Basically I'm feeling politically disenfranchised, which is to say that the harder I look at society, the accepted system of morality and state of government the more it upsets, disgusts and alienates me.
As much as I believe that a properly constrained government is achievable, I am more sure each and every day that such a thing can not be created within or upon the current framework of any western democratic state. The Keynesian economic morass, corrupt political principles, moral bankruptcy and culture of entitlement both within these governments and within the general population makes the dream of building a laissez faire "purse" out of this "sows ear" a practical impossibility.
The whole mess needs to be destroyed, wholly and utterly destroyed. But more than the real and actual act of destruction is required, it must all be tied explicitly to the flawed premises that predicate the need for destruction.
In economics the boom and bust of our Keynesian economies must be explicitly tied to the idiocy of fiat currency and deficit spending, while at the same time the strength and self-correcting nature of a free market must be championed. The lunacy of handing economic control to elected but clueless officials or government bureaucrats should be writ large in the blood and sweat of the failures of that system. The businessman should take his rightful spot as the champion of the economic world and the politician and the bureaucrat should be relegated to purely political issues.
In politics we must kill the idea that government is an institution responsible for providing anything except a framework within which our individual rights (life, liberty and property) are protected from the initiation of force. It can not accomplish that goal by promising to serve any but the interest of the singular individual. No man, no group and no interest, however seemingly noble can ever be championed over the individual. There can be no law upholding the "rights" of women, or gays or consumers or blacks, or the poor, as each and every one of these demographic groups is explicitly consumed by the term "individual" and to rule in the favour of a single group is to destroy the rights of every individual outside of that group.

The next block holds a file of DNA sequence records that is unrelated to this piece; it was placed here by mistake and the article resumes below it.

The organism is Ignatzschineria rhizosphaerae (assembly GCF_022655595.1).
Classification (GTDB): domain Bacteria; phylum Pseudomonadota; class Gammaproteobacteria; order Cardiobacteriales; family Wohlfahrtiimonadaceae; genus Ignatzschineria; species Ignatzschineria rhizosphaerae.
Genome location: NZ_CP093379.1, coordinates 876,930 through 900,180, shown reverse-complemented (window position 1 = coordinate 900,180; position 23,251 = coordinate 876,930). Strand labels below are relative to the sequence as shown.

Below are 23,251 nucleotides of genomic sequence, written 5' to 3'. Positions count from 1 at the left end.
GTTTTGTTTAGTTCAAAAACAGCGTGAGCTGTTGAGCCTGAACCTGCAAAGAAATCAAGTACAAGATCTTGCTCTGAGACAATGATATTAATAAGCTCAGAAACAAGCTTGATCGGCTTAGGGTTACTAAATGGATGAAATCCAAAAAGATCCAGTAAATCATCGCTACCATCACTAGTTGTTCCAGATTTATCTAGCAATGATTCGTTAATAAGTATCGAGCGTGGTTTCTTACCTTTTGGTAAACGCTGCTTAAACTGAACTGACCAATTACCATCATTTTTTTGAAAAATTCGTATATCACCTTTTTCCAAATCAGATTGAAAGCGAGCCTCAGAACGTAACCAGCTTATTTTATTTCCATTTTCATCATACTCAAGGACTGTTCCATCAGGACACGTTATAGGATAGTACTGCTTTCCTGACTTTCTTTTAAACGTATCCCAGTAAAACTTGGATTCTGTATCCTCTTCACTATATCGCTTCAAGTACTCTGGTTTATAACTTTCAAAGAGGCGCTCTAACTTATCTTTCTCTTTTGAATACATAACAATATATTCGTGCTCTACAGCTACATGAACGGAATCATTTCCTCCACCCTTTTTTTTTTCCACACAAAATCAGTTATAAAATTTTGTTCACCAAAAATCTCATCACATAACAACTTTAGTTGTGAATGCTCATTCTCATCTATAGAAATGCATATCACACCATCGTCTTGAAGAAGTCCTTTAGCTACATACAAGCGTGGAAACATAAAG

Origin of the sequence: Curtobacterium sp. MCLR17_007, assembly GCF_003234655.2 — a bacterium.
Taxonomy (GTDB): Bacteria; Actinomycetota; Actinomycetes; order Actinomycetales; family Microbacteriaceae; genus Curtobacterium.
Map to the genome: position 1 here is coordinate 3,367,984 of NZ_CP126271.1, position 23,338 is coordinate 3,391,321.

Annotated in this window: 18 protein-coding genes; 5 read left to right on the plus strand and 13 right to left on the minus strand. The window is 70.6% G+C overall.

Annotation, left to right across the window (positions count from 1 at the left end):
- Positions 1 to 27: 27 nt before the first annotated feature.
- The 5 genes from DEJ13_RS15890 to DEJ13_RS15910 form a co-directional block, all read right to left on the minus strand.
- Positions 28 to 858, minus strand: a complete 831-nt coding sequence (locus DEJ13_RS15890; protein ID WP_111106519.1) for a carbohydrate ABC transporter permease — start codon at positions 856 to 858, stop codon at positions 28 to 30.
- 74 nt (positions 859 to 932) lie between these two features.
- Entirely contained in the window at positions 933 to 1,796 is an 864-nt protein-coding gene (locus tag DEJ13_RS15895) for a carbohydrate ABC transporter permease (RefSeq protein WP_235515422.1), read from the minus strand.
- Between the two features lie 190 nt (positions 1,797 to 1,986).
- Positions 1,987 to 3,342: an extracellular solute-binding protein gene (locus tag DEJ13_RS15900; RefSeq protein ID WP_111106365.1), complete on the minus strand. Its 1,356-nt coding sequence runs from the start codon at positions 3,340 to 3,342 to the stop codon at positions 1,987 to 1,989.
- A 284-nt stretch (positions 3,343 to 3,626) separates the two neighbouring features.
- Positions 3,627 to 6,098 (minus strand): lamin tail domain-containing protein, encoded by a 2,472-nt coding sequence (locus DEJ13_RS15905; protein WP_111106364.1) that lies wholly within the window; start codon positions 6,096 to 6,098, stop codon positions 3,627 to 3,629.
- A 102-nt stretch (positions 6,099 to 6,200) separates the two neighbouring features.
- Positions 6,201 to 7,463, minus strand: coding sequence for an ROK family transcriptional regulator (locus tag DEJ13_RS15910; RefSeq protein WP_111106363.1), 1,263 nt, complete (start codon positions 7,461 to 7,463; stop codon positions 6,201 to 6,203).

Our morality needs to be tied to this world, to our lives and to our purpose. This world is where we need our morality and what we need our morality for is living, not some absurd promise of an afterlife, or as some cosmic balancing act. Once that simple principle is recognized it is quite easy to see that the moral object of our lives is in the living, and that living with joy, and purpose is the good. All moral acts are those that serve us individually in the true achievement of our own happiness and our own goals and our own purpose.
Morality is not a floating abstraction that can be summarized in a few simplistic edicts. We exist as thinking rational individuals and as a result our morality must be based on the situations we find ourselves in. To declare "thou shall not kill" as a moral imperative, is an abuse of thought that demands that every moral man submit and become subservient to any immoral brute.
Perhaps the cornerstone of all of this is the need to recognize that the mere act of mortal existence, which is to say, drawing a breath as a human being entitles us to nothing. Even the unalienable rights of life, liberty and property must be secured somehow. Nature does not grant the right to live, only the ability to seek to live, nature will not give us liberty, only the ability to create liberty and nature will not bestow upon us property of any sort, only the will to create it in our own name for our own use.
The world as it is, as we have made it (thus far) is one hundred and eighty degrees out of phase with reason, nature and the facts of reality. Our current societies (all of them) are a perversion of misguided morality, incorrect economic theory, corrupt politics and undeserved rewards. It all needs to be destroyed. It must be destroyed, before it can be replaced with;
- a moral code based on mans life and the living of it,
- an economic system based on and working in coordination with markets and market forces,
- politics based on and in service to individual rights and only individual rights and,
- the rational and selfish rejection of entitlement in favour of self-reliance and productive effort in all aspects of our individual lives, whatever our ability.